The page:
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Cost-effectiveness of field treatment for actinic keratosis (EPOSTER: 5mins)

Presentation Description

Background: Multiple actinic keratoses (AKs) (field change) in older patients are commonplace in general practice. Current guidelines do not offer clear recommendations regarding first line therapy. Given their high burden of disease, there is merit in determining the most cost-effective treatment for AKs to guide the utilisation of healthcare resources.

Method: A cost-effectiveness analysis was conducted to determine which therapy for field change on the head area is the most cost-effective at 12-months post-treatment when comparing 5% 5-fluorouracil cream, 5% imiquimod cream, 0.015% ingenol mebutate gel and methyl aminolevulinate photodynamic therapy. A decision tree was modelled from the patient perspective, using TreeAge Pro. Efficacy data was derived from a single-blinded, multi-centre, prospective randomised control trial. Cost data was derived from Australian dermatology clinics and pharmacies. One-way and probabilistic sensitivity analyses were conducted to evaluate the robustness of the results.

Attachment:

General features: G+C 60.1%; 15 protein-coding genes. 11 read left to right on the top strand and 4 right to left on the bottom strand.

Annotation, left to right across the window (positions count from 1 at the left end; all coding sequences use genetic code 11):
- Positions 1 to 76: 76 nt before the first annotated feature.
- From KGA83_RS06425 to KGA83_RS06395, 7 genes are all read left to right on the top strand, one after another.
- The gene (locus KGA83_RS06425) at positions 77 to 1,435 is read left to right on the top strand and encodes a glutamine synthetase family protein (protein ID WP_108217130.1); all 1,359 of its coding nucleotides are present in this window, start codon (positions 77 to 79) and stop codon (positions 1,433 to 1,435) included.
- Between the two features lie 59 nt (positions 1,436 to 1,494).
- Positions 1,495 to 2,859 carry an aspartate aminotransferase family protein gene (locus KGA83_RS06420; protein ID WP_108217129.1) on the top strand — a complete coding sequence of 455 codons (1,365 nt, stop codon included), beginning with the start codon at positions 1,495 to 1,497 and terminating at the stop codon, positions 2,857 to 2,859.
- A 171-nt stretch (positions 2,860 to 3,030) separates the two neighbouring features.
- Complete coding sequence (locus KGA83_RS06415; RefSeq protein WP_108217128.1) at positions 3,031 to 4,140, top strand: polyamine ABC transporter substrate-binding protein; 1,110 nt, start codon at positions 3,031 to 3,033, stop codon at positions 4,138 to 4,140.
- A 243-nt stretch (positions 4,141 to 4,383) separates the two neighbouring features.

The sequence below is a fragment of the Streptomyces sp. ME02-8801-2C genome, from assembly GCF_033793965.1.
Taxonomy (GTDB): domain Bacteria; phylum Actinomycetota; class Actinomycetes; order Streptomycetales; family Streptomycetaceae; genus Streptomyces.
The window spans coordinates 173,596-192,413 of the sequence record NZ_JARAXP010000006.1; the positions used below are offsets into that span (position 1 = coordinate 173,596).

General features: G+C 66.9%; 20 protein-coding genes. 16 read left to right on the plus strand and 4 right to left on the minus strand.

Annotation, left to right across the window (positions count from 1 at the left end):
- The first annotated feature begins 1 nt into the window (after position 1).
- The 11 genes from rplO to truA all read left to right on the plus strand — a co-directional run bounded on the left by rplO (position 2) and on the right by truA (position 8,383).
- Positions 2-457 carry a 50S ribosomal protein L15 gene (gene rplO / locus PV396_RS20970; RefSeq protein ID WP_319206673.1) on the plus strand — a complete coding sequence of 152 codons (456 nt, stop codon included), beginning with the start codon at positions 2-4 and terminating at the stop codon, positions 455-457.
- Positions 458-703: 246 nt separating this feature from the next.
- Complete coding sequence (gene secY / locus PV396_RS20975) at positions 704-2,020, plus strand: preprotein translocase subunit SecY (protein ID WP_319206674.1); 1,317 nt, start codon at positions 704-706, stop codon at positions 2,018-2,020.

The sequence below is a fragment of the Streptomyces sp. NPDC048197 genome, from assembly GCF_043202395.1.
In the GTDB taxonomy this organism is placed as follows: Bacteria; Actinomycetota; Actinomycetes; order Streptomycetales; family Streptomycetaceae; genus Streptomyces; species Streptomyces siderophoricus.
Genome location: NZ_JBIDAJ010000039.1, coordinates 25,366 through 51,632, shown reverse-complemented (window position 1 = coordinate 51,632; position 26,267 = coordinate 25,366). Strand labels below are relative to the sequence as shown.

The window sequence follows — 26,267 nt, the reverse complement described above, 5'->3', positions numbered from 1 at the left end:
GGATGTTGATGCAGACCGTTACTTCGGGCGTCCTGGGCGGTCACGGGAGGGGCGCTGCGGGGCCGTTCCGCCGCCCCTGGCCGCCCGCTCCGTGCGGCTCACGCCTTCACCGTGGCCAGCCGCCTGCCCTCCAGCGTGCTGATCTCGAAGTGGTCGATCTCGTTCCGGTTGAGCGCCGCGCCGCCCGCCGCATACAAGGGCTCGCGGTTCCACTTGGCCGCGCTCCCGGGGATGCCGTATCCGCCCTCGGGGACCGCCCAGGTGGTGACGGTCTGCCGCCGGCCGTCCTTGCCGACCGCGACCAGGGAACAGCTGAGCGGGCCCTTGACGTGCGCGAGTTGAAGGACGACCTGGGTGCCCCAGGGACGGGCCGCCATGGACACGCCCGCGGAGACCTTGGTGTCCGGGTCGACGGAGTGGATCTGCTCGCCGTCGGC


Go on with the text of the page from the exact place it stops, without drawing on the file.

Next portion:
Results: 5-fluorouracil was the most cost-effective treatment, with a cost-effectiveness ratio of $186.32. When varying 5-FU in its lower bound efficacy values and higher bound cost values, 5-fluorouracil continued to dominate all other treatments. Probabilistic sensitivity analyses showed almost complete certainty (99.98%) in 5-fluorouracils dominance over the other three treatments.

Discussion: The results of the base-case cost-effectiveness analysis showed that 5-FU cream was the most cost-effective field therapy for AKs at 12-months post-treatment. Despite this being a trial-based cost-effectiveness analysis, all economic evaluations are limited by the uncertainty of their input parameters. In this analysis, only four commonly used field therapies were compared, with alternative treatments like diclofenac and retinoids being excluded. Finally, cost-effectiveness analyses exclude auxiliary considerations relevant to clinical practice, including pain, downtimes, cosmesis and access to dermatology services.

Implications for practice: From an economic perspective, general practitioners should consider topical 5-fluoruracil as the first-line field therapy for actinic damage.